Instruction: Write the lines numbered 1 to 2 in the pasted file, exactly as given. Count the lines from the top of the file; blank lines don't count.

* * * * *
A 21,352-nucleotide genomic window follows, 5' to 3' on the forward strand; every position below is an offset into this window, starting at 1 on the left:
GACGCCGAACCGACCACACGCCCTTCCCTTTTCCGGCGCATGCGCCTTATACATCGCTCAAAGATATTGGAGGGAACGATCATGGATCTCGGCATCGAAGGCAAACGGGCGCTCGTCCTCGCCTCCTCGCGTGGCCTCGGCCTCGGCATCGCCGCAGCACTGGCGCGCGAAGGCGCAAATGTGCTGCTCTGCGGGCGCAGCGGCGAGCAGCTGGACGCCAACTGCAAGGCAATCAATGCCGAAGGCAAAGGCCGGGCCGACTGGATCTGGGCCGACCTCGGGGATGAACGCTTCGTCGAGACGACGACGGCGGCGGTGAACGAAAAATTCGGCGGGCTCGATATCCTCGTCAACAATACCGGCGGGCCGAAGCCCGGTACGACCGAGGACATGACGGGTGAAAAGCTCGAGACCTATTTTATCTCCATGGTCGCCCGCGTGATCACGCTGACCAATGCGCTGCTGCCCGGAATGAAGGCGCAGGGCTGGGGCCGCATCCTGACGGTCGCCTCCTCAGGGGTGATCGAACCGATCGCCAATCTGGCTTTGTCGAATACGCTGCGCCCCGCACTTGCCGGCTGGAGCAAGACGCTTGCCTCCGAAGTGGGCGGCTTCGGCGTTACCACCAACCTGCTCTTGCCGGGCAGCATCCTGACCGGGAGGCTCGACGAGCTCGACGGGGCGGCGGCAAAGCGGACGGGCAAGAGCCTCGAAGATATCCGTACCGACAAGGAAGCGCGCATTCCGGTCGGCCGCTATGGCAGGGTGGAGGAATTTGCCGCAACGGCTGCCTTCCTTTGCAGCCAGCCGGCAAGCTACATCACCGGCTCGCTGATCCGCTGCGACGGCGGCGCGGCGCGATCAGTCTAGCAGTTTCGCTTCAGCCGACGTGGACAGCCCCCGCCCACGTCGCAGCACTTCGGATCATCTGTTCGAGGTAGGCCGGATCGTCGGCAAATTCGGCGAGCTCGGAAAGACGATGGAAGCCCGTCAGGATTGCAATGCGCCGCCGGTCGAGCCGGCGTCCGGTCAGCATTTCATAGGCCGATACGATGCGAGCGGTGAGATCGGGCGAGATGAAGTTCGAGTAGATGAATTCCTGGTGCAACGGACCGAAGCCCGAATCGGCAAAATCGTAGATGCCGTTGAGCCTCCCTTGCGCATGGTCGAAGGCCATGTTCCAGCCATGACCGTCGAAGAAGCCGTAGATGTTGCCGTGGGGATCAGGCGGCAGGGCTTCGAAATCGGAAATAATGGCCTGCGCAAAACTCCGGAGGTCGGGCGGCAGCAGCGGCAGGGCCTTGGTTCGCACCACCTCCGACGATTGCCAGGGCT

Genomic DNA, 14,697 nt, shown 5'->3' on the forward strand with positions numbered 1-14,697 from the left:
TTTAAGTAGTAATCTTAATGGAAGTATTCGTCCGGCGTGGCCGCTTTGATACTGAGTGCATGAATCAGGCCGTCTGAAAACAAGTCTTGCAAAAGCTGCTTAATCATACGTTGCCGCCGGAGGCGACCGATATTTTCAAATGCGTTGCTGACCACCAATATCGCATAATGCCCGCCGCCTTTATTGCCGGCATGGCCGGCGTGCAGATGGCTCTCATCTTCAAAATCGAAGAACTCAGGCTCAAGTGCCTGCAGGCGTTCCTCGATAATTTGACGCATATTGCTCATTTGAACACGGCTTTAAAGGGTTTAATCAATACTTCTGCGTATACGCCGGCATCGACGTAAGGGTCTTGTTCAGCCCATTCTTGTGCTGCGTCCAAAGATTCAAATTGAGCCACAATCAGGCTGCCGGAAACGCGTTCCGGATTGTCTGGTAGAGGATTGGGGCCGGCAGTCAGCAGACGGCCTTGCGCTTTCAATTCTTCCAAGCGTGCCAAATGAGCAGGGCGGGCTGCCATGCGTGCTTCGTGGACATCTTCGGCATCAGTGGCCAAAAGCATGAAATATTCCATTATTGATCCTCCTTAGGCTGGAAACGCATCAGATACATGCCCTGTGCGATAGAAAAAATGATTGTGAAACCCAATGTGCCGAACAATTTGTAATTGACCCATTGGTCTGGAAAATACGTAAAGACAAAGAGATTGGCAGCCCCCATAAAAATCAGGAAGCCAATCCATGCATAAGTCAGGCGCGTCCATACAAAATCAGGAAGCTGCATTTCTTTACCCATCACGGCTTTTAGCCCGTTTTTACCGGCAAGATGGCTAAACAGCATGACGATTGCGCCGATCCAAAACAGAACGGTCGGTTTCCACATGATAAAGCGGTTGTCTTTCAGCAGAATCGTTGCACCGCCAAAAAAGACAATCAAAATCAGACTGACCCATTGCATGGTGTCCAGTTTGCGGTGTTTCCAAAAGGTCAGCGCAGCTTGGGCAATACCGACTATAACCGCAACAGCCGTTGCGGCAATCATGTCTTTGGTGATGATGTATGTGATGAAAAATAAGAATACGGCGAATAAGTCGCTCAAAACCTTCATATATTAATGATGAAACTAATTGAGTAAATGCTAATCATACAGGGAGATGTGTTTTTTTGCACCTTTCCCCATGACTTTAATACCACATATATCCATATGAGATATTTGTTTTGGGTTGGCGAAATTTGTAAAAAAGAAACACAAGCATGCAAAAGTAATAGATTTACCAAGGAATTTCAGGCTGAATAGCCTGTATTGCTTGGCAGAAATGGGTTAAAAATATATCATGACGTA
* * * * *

A 21,352-nucleotide genomic window follows, 5' to 3' on the forward strand; every position below is an offset into this window, starting at 1 on the left:
GACGCCGAACCGACCACACGCCCTTCCCTTTTCCGGCGCATGCGCCTTATACATCGCTCAAAGATATTGGAGGGAACGATCATGGATCTCGGCATCGAAGGCAAACGGGCGCTCGTCCTCGCCTCCTCGCGTGGCCTCGGCCTCGGCATCGCCGCAGCACTGGCGCGCGAAGGCGCAAATGTGCTGCTCTGCGGGCGCAGCGGCGAGCAGCTGGACGCCAACTGCAAGGCAATCAATGCCGAAGGCAAAGGCCGGGCCGACTGGATCTGGGCCGACCTCGGGGATGAACGCTTCGTCGAGACGACGACGGCGGCGGTGAACGAAAAATTCGGCGGGCTCGATATCCTCGTCAACAATACCGGCGGGCCGAAGCCCGGTACGACCGAGGACATGACGGGTGAAAAGCTCGAGACCTATTTTATCTCCATGGTCGCCCGCGTGATCACGCTGACCAATGCGCTGCTGCCCGGAATGAAGGCGCAGGGCTGGGGCCGCATCCTGACGGTCGCCTCCTCAGGGGTGATCGAACCGATCGCCAATCTGGCTTTGTCGAATACGCTGCGCCCCGCACTTGCCGGCTGGAGCAAGACGCTTGCCTCCGAAGTGGGCGGCTTCGGCGTTACCACCAACCTGCTCTTGCCGGGCAGCATCCTGACCGGGAGGCTCGACGAGCTCGACGGGGCGGCGGCAAAGCGGACGGGCAAGAGCCTCGAAGATATCCGTACCGACAAGGAAGCGCGCATTCCGGTCGGCCGCTATGGCAGGGTGGAGGAATTTGCCGCAACGGCTGCCTTCCTTTGCAGCCAGCCGGCAAGCTACATCACCGGCTCGCTGATCCGCTGCGACGGCGGCGCGGCGCGATCAGTCTAGCAGTTTCGCTTCAGCCGACGTGGACAGCCCCCGCCCACGTCGCAGCACTTCGGATCATCTGTTCGAGGTAGGCCGGATCGTCGGCAAATTCGGCGAGCTCGGAAAGACGATGGAAGCCCGTCAGGATTGCAATGCGCCGCCGGTCGAGCCGGCGTCCGGTCAGCATTTCATAGGCCGATACGATGCGAGCGGTGAGATCGGGCGAGATGAAGTTCGAGTAGATGAATTCCTGGTGCAACGGACCGAAGCCCGAATCGGCAAAATCGTAGATGCCGTTGAGCCTCCCTTGCGCATGGTCGAAGGCCATGTTCCAGCCATGACCGTCGAAGAAGCCGTAGATGTTGCCGTGGGGATCAGGCGGCAGGGCTTCGAAATCGGAAATAATGGCCTGCGCAAAACTCCGGAGGTCGGGCGGCAGCAGCGGCAGGGCCTTGGTTCGCACCACCTCCGACGATTGCCAGGGCT